As a film critic based in Indianapolis, one of my greatest challenges can be avoiding reviews and other literary propaganda when it comes to indie studio releases such as this film, Gus Van Sant's The Sea of Trees, an A24 release opening in Indiana this Friday, September 2nd, in theatres in Kokomo, Marion, Indianapolis, Muncie and Evansville.
Critically panned after its Cannes Film Festival debut and currently garnering mostly negative reviews according to both RottenTomatoes and Metacritic, The Sea of Trees is a challenging film yet a film that is far more satisfying than its current reviews would indicate. The film stars Matthew McConaughey as Arthur Brennan, an American professor who travels to Japan's Aokigahara forest, a real forest in Japan near the foot of Mt. Fuji that is known as a popular place for suicide. Arriving at the forest, Brennan's plans are interrupted when he encounters a family man, Takumi Nakamura (Ken Watanabe), who has arrived in the forest with similar plans. The two men embark on a journey of both self-reflection and survival.
If it sounds like The Sea of Trees mirrors another Van Sant journey film, the meditative Gerry, rest assured that despite their skeletal similarities they are, in fact, two very different films.
It's easy to understand why The Sea of Trees is proving to be a rather wildly unpopular film, though for those who resonate with its themes it may very well be a film that you find yourself immersed into despite Van Sant's stark, unsympathetic yet reflective and somber approach to telling the story from Chris Sparling. Sparling's script, which had been placed on the prized The Black List in 2013, is nearly as silent as the Aokigahara forest itself. Known for its disorienting qualities and isolated location. Takumni and Arthur are isolated men, if not literally then certainly emotionally, and it's this isolation, especially for Arthur, that is portrayed through somewhat predictable yet reasonably effective flashback sequences featuring Brennan's real estate agent wife (Naomi Watts), who increasingly regrets her breadwinner status while upping her alcohol intake and facing other obstacles that unfold throughout the film.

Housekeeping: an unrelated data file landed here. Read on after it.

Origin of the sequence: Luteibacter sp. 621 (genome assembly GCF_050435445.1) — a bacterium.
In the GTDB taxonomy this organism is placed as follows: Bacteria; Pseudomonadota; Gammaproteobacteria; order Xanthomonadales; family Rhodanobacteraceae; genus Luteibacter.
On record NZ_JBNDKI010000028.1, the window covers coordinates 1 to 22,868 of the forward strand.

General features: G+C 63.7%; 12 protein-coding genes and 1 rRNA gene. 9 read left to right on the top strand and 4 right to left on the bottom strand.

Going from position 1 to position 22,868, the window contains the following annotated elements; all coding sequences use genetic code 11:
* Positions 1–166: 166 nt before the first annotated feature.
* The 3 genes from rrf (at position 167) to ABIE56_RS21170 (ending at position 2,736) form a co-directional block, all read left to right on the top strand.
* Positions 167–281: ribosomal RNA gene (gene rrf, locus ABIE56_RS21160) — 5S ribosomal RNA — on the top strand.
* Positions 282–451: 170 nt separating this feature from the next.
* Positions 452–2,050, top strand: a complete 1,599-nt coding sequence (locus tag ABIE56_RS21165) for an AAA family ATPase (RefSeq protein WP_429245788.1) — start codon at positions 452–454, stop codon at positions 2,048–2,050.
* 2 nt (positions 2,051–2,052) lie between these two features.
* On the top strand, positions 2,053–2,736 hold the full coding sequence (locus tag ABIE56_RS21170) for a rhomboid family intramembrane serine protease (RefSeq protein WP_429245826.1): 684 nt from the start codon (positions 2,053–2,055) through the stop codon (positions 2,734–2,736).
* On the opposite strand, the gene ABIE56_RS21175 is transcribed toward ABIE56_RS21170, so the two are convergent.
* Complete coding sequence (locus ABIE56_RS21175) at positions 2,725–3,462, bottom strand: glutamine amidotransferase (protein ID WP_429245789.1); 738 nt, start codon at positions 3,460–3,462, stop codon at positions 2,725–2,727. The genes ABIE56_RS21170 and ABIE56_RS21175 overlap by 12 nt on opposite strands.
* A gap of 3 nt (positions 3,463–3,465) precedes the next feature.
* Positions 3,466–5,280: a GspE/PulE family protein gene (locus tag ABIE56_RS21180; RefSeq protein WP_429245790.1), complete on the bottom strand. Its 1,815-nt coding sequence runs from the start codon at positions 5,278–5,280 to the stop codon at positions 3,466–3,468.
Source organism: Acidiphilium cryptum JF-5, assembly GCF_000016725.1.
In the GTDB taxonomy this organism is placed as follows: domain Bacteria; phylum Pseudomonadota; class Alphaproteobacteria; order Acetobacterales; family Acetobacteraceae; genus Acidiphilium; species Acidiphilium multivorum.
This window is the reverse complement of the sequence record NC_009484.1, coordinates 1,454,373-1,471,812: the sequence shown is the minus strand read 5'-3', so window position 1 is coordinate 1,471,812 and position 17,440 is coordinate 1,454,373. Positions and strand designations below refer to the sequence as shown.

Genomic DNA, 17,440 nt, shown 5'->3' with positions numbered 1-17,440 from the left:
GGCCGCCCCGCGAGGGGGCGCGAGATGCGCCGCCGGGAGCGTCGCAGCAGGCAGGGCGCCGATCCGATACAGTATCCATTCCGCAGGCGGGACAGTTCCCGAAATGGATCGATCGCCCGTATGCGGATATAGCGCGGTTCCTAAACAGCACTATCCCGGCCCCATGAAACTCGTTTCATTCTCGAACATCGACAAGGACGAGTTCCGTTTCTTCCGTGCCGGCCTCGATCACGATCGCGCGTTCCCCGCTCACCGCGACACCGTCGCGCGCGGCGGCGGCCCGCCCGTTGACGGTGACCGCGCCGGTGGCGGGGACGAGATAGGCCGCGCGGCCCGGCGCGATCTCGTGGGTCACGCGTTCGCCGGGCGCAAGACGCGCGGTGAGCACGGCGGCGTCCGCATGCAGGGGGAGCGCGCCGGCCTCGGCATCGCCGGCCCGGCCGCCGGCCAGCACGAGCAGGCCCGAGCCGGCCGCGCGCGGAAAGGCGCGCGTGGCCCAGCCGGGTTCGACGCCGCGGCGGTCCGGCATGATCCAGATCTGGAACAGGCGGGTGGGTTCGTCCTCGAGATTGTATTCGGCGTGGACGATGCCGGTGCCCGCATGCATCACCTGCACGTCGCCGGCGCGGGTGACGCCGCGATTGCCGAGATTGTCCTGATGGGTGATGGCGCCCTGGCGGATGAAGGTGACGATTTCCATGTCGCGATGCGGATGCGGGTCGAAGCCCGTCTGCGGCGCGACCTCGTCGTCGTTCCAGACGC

It's rare that a filmmaker would take an almost placid approach to such a potentially emotion-driven film, yet Van Sant's approach takes us from observers to participants in the journey.
The Sea of Trees opened in New York and L.A. on August 26th and is also available for streaming through Amazon, though the film's immersive qualities play best on the big screen.
McConaughey was cast in the film just before Dallas Buyers Club sealed the fact that he'd successfully transitioned from half-assed rom-coms to films worthy of his always evident immense talent. McConaughey is understated here as he serves up a performance that captures the tonal shifting evident in Sparling's uneven yet involving script. Watanabe, while not being tasked with near the shifting required of McConaughey, is solid as a supporting player and Naomi Watts does an admirable job of taking a potentially one-note role and making a symphony out of it.
While Van Sant is decidedly understated, the score from Mason Bates frequently crosses the line into histrionic, an occasionally effective approach yet occasionally an approach that overly dominates the film.
On the flip side, D.P. Kasper Tuxen's lensing is mesmerizing, a character unto itself, transforming scenes largely shot in Northeastern Massachusetts into an ethereal, mystical land.
Part of the wonder of The Sea of Trees is that Van Sant refuses to ever actually define the journey for his characters or for his audience, an approach that may leave some feeling immensely dissatisfied by film's end and some wrestling with exactly what was real and exactly what may have been fantasy. Regardless of what feels true for you, The Sea of Trees ends as it begins - a reflective journey through guilt and grief that will leave you reflecting upon your own journey long after the closing credits have rolled by.
© Written by Richard Propes
The Independent Critic